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Gitin, 71

GITIN 71 (26 Nissan)- has been dedicated by Mr. Avi Berger (of Queens, N.Y.) in memory of his mother, Leah bas Michel Mordechai on the day of her Yahrzeit.


QUESTION: Rav Kahana says in the name of Rav that we may give a Get on behalf of a man who is a deaf mute who wrote that he wants a Get to be written and given to his wife. Rav Yosef questions what Rav Kahana is teaching us, since we can derive this Halachah from the Mishnah that says that if the husband became mute, we can test his desire to give the Get by asking him questions and seeing how he nods his head.

Rebbi Zeira rejects the question and says that we *cannot* learn Rav Kahana's Halachah from our Mishnah, because our Mishnah is referring to one who is mute but can hear, and thus he is Halachically considered an intelligent person, whereas Rav Kahana is referring to a mute who is deaf and cannot hear, who Halachically is considered like a Shoteh.

Rav Yosef's question implies that writing is an equal or stronger expression of one's desire to divorce than that which is expressed by nodding one's head (and, therefore, we can learn from the Mishnah that relies on nodding that writing is also a valid expression of one's desire). On the other hand, the Gemara later (72a) concludes that we do not rely on writing as a valid form of expression of one's desire to give a Get, even though no one disagrees with our Mishnah that we rely on nodding as a valid expression of one's desire to give a Get!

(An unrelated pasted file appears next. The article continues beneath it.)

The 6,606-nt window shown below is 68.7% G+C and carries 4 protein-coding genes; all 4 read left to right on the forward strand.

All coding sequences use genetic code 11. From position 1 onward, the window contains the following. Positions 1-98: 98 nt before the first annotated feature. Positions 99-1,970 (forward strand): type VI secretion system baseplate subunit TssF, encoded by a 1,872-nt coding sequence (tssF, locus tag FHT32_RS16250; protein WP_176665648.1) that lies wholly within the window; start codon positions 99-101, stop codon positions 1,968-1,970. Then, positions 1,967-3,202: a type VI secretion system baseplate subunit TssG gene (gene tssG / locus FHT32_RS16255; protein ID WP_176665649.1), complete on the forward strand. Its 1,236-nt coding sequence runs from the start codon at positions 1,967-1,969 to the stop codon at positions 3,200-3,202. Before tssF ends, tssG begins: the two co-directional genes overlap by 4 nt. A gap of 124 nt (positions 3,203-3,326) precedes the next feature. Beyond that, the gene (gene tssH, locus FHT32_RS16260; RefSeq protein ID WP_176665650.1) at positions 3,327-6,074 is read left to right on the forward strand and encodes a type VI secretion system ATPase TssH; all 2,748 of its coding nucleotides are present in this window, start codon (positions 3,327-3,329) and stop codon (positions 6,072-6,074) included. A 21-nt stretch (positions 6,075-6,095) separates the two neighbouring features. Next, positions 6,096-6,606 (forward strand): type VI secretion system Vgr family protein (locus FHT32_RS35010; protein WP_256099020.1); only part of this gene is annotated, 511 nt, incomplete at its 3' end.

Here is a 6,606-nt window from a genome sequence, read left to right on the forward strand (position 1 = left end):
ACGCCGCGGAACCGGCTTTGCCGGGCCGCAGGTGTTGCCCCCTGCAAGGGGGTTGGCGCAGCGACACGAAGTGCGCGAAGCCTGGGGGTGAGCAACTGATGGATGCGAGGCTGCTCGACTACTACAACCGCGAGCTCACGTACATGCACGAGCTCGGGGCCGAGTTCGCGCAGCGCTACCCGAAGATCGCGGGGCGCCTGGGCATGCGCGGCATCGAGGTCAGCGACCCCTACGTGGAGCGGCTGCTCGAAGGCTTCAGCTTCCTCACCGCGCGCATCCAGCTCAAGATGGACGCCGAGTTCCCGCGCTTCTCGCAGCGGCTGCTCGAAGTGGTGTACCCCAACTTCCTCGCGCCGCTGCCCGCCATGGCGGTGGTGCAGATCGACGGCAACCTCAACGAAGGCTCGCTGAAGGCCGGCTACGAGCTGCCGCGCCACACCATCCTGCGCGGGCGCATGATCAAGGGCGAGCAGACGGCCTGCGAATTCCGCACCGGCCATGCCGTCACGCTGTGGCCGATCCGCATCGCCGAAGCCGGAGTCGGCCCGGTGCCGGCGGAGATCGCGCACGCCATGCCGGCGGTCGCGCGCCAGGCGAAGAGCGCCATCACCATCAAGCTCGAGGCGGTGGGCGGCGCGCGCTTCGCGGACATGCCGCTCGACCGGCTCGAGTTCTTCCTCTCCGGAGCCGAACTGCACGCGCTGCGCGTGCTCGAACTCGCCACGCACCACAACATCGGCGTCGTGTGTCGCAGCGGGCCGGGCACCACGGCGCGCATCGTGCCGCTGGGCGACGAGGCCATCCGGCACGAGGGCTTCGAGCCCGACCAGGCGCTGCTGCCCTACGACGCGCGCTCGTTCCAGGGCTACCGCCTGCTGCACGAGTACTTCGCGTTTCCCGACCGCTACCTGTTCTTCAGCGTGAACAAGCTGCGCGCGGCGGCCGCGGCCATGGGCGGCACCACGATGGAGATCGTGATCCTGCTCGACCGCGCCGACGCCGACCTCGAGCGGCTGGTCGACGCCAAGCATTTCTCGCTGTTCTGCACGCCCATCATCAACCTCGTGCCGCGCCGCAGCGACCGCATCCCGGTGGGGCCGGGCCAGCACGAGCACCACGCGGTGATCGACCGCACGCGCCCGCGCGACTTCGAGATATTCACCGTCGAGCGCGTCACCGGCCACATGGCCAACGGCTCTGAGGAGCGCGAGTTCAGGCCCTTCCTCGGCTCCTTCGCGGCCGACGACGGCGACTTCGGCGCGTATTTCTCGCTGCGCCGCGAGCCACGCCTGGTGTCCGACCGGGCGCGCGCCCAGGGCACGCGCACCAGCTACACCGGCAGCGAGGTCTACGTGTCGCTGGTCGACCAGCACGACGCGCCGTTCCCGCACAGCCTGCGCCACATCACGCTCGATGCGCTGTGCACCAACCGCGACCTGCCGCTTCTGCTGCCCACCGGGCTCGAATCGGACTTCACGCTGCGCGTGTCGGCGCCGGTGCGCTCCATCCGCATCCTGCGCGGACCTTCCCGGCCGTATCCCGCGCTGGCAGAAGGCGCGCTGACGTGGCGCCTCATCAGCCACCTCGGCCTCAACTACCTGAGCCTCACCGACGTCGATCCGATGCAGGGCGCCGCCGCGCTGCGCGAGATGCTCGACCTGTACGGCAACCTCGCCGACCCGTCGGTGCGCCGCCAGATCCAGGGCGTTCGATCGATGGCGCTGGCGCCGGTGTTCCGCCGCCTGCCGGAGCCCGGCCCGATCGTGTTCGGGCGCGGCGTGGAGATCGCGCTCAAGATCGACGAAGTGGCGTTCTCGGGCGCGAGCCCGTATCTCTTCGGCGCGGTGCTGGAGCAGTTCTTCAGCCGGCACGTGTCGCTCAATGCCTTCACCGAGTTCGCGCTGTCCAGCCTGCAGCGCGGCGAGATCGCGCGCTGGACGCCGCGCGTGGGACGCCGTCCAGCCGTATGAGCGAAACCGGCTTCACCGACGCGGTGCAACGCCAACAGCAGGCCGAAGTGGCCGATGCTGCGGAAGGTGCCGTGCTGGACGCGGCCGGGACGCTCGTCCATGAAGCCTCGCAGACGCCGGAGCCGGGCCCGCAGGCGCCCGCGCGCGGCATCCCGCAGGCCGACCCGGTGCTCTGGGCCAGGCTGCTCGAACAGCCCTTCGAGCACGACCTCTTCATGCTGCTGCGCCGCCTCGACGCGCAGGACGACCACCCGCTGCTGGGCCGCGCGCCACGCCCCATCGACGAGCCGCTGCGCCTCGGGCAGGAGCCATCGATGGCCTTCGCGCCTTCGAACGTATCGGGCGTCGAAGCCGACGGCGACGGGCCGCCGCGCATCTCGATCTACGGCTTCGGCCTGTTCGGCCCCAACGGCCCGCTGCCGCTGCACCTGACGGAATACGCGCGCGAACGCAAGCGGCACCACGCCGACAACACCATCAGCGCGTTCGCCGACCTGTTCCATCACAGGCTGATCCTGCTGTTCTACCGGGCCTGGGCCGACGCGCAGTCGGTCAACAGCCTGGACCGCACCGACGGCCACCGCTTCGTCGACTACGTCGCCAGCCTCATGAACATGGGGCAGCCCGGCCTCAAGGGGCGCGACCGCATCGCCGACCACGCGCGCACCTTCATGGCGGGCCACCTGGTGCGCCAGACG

ANSWER: The RASHBA (see also TOSFOS 72a, DH Kolo) says that Rav Yosef understands that writing is a better proof of one's desire than the nodding of one's head. The Gemara later, though, disagrees with this, and therefore we rely on nodding but not on writing.

There are two different explanations for why the Gemara disagrees with Rav Yosef's assumption. The ROSH (6:19) writes that even the Gemara there (72a) agrees that writing one's intent is no less of a proof of his intent than the nodding of one's head; the reason why the Gemara does not accept the Halachah of Rav Kahana is because he says that even one who is deaf *and* mute may write down his command to give a Get to his wife. The Gemara disagrees with this, since it holds that one who is a deaf mute is Halachically unable to give any commands to carry out transactions, and the fact that he can write does not give him the status of one who can speak (this is based on Rebbi Zeira's rejection of Rav Yosef's question).

The Rosh and other Rishonim also cite the opinion of RABEINU TAM, who quotes a Tosefta that implies that the scribe who writes the Get must actually "*hear*" the command to write it, and even if the husband writes to him a command to write the Get, the scribe may not write it. Based on this, Rabeinu Tam maintains that even a person who is not a deaf mute may *not* write a command to give a Get, because, as the Tosefta says, the scribe must *hear* the command spoken.

The Rosh explains that this is not a contradiction to our Mishnah which permits giving a Get based on the nodding of the husband's head, since the nodding of the head is a stronger form of command, since he is showing his will with physical expressions of his body. The Rosh also answers that the Mishnah is not a contradiction to the Tosefta since the Mishnah is talking about one who is mute and in such a case the Rabanan were lenient to rely on the nodding of the husband's head so that the woman will not remain an Agunah. (The second answer must hold that nodding one's head is not better than writing, and it must differentiate between a deaf mute who writes and one who is only mute, as the Rosh writes earlier.)